Since Archie Comics’ character of Kevin Keller made his debut in the pages of Veronica nearly six years ago, both our world and the LGBT rights movement have changed considerably. That said, it’s impossible not to think about today’s debut of Life with Kevin — a digital only (for now at least, a print version may be forthcoming down the line) release — and contextualize them with the horrific events in Orlando. I’m not being glib here, in fact far from it, because what makes writer/artist Dan Parent and inker J. Bone’s Life with Kevin so necessary is how it depicts its title character as a sweet, ordinary guy looking for love in the big city without making Kevin’s sexuality his defining trait.
Given recent headlines, any reminder that LGBT people possess the same hopes and dreams as everyone else is welcome, for despite the strides that the LGBT community has made in recent years, the senseless killing at the Pulse nightclub has brought sharp focus to how tragically alive and well hate is. Although this book has been in the works for awhile now, the bittersweet serendipity of it being released when it was is can be viewed as the latest example of both how far the gay rights movement has come as the work that still needs to be done.
Set shortly after Keller’s college graduation, the debut installment of Life with Kevin has him moving to a new apartment in New York City to pursue a career in journalism. Complications quicky arise. His apartment is infested with mice, a plumbing mishap causes him to be late to the first day of his internship, and he discovers that the media is far more interested in reporting about vapid pop culture than hard news. However throughout the comedy of errors that befalls him, Kevin remains as unflappable as ever, even in the face of a new crush and the sudden appearance of one Veronica Lodge on his doorstep.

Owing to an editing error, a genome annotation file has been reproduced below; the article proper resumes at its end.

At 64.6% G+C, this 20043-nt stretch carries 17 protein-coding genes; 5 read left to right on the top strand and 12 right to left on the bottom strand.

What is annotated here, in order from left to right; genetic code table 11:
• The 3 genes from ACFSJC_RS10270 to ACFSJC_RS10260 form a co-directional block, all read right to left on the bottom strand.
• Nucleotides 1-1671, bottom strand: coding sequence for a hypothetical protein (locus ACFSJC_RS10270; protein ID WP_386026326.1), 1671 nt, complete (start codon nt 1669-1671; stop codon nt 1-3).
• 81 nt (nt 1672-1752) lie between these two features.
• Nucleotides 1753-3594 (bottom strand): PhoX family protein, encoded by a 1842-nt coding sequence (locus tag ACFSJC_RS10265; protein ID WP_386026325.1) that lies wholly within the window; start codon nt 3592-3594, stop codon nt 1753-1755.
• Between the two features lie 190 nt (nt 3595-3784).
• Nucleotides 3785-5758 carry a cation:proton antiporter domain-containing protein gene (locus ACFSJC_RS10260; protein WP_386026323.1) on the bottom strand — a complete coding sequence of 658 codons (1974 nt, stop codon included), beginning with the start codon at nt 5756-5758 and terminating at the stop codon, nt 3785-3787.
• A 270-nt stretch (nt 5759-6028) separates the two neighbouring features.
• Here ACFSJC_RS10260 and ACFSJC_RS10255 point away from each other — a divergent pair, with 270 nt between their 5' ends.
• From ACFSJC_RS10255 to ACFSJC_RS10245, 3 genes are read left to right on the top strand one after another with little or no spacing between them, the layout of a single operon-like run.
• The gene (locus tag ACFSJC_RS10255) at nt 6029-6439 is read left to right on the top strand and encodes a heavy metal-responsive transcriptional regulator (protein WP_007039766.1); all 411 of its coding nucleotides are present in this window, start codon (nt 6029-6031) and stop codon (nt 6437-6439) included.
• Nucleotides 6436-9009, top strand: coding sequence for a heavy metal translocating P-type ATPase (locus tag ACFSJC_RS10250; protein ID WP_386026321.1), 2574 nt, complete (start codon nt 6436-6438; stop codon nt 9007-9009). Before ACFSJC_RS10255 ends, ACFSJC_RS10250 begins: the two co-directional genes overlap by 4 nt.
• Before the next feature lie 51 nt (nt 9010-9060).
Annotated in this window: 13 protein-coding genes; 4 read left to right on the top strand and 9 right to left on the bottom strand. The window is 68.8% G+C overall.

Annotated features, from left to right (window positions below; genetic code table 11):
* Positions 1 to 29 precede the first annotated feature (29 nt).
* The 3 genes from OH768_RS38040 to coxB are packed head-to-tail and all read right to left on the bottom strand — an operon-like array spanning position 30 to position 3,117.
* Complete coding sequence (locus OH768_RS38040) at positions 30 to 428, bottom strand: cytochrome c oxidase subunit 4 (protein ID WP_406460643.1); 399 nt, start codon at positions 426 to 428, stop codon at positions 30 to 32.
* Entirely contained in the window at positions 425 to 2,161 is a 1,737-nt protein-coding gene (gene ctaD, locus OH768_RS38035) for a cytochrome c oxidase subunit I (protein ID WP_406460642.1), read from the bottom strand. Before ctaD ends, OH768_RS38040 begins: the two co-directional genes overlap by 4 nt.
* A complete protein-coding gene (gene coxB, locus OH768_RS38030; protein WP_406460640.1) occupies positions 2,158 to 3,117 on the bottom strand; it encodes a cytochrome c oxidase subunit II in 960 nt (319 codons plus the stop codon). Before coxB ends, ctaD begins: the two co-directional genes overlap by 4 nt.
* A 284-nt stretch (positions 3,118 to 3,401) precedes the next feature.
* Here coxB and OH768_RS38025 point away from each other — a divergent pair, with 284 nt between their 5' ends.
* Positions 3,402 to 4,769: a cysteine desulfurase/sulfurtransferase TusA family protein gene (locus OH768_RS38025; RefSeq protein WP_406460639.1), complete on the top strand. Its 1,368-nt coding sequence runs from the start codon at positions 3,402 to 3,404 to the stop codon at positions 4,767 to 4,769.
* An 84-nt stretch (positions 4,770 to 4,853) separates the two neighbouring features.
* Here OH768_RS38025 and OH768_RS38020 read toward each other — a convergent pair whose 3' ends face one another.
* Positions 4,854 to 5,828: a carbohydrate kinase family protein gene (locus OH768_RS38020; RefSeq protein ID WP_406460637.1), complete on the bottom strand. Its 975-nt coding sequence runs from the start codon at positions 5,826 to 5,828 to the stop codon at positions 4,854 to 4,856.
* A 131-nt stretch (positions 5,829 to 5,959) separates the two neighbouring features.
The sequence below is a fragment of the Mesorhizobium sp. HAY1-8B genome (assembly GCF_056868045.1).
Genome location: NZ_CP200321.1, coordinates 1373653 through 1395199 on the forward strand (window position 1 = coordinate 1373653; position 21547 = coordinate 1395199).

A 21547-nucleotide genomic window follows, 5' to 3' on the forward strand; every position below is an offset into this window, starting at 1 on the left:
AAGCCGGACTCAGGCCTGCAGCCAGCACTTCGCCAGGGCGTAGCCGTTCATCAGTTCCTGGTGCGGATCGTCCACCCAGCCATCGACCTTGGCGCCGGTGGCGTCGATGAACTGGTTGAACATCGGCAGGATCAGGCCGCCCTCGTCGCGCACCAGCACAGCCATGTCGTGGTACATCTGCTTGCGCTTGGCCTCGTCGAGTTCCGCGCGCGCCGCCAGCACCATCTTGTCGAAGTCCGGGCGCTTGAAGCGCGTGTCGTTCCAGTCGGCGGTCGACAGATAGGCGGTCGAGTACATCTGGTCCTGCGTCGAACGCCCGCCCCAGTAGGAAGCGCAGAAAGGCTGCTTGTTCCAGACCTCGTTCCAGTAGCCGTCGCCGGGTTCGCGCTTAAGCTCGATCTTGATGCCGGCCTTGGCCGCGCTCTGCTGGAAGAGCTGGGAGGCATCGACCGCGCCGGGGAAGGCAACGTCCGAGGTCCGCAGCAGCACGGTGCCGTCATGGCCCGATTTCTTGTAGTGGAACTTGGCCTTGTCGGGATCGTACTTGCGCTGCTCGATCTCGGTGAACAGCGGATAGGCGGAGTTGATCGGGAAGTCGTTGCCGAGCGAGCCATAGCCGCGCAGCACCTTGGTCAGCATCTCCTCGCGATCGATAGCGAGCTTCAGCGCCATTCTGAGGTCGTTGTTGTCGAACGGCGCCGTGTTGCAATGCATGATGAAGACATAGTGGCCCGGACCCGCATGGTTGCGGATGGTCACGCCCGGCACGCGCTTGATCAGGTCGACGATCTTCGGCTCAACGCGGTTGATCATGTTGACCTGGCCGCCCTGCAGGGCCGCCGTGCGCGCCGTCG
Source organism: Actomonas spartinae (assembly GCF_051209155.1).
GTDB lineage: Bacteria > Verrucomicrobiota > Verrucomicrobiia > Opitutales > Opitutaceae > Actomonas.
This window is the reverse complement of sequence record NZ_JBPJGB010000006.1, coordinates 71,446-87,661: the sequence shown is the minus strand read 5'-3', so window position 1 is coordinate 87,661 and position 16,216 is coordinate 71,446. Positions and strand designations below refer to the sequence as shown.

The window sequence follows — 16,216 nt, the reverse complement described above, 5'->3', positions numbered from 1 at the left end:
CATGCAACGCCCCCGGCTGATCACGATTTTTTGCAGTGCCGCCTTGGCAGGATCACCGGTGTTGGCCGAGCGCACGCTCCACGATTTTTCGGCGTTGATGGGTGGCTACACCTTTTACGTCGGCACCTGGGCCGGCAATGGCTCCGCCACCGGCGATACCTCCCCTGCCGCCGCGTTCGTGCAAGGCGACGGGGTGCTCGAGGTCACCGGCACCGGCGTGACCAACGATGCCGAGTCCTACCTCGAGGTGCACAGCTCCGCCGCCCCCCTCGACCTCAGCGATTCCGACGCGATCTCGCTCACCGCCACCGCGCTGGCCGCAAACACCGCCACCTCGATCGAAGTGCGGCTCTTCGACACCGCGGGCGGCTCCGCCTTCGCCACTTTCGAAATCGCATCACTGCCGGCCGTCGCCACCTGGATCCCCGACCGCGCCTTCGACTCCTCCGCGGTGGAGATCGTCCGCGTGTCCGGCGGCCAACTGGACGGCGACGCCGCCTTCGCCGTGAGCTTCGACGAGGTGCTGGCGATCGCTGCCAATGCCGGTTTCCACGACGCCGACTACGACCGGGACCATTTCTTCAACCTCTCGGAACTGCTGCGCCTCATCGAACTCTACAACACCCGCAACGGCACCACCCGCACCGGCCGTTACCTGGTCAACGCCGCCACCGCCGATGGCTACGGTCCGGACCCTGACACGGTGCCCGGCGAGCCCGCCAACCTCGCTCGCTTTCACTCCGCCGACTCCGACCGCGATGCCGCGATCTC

Being an Archie release, the book shies away from the adult content of a, say Shirtlifter or Wuvable Oaf, and instead takes a less is more approach that hints at Kevin Keller’s rich inner emotional life. At one point in the comic, he gets a late night phone call from an ex and chooses to not speak with him for reasons that have yet to be clearly defined. This quick sequence is perhaps the most true and emotionally relatable thing that Archie has ever published, and the scene serves as a calling call that declares that Life with Kevin is going to feature some mature exploration of relationships in addition to the humor. That this is happening in the pages of a book released by a company that once licensed their characters to be used in evangelical comics feels more than just a little bit revolutionary.
And that’s not even going into the subtle commentary that the issue makes about how growing up sometimes means watching your dreams die. Ouch.
As for the look of the book itself, Parent’s art has never been better, with his emotionally evocative drawings complimented by J. Bone’s warm blue hues and Jack Morelli’s whimsical lettering that gives the comics a warm, Highlights-esque feeling of nostalgia. Life with Kevin is simply a wonder to look at, and it will pop off the screen of you iPad or Kindle.
With future issues, it will be interesting to see what happens with the blooming romance introduced in this issue. Will Kevin get involved in LGBT activism in NYC? Can he find a happy medium between the work he wants to do and the reality of the media in 2016? How will he cope with having Veronica as a roommate? Whatever the answers to these questions may be, Life with Kevin is an extraordinary next step for Archie Comics’ most exciting character.
Chris Cummins is a writer and Archie Comics historian. You can follow him on Twitter at @bionicbigfoot and @scifiexplosion.